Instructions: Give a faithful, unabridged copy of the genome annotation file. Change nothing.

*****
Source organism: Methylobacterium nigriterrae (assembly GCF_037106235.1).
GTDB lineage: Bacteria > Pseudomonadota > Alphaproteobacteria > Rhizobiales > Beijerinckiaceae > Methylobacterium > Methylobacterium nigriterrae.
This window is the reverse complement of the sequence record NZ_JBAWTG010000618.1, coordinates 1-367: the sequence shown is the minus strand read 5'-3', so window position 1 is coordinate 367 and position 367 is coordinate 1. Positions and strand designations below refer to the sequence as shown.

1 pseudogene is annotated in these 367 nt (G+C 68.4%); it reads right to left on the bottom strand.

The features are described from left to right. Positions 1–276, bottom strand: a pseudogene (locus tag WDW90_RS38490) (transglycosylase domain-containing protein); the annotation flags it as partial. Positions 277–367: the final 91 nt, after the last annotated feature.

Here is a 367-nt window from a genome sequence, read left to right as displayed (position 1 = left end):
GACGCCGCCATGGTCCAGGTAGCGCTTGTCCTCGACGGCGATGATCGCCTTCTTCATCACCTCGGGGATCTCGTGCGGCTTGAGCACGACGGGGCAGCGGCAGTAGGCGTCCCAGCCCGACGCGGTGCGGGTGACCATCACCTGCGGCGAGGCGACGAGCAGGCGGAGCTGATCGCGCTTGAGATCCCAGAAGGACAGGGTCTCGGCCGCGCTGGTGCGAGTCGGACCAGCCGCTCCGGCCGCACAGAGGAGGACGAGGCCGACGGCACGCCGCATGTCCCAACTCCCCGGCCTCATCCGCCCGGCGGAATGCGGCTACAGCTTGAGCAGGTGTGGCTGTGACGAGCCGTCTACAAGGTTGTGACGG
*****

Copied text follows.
Source organism: Methylobacterium nigriterrae (assembly GCF_037106235.1).
GTDB lineage: Bacteria > Pseudomonadota > Alphaproteobacteria > Rhizobiales > Beijerinckiaceae > Methylobacterium > Methylobacterium nigriterrae.
This window is the reverse complement of the sequence record NZ_JBAWTG010000618.1, coordinates 1-367: the sequence shown is the minus strand read 5'-3', so window position 1 is coordinate 367 and position 367 is coordinate 1. Positions and strand designations below refer to the sequence as shown.

1 pseudogene is annotated in these 367 nt (G+C 68.4%); it reads right to left on the bottom strand.

The features are described from left to right. Positions 1–276, bottom strand: a pseudogene (locus tag WDW90_RS38490) (transglycosylase domain-containing protein); the annotation flags it as partial. Positions 277–367: the final 91 nt, after the last annotated feature.

Here is a 367-nt window from a genome sequence, read left to right as displayed (position 1 = left end):
GACGCCGCCATGGTCCAGGTAGCGCTTGTCCTCGACGGCGATGATCGCCTTCTTCATCACCTCGGGGATCTCGTGCGGCTTGAGCACGACGGGGCAGCGGCAGTAGGCGTCCCAGCCCGACGCGGTGCGGGTGACCATCACCTGCGGCGAGGCGACGAGCAGGCGGAGCTGATCGCGCTTGAGATCCCAGAAGGACAGGGTCTCGGCCGCGCTGGTGCGAGTCGGACCAGCCGCTCCGGCCGCACAGAGGAGGACGAGGCCGACGGCACGCCGCATGTCCCAACTCCCCGGCCTCATCCGCCCGGCGGAATGCGGCTACAGCTTGAGCAGGTGTGGCTGTGACGAGCCGTCTACAAGGTTGTGACGG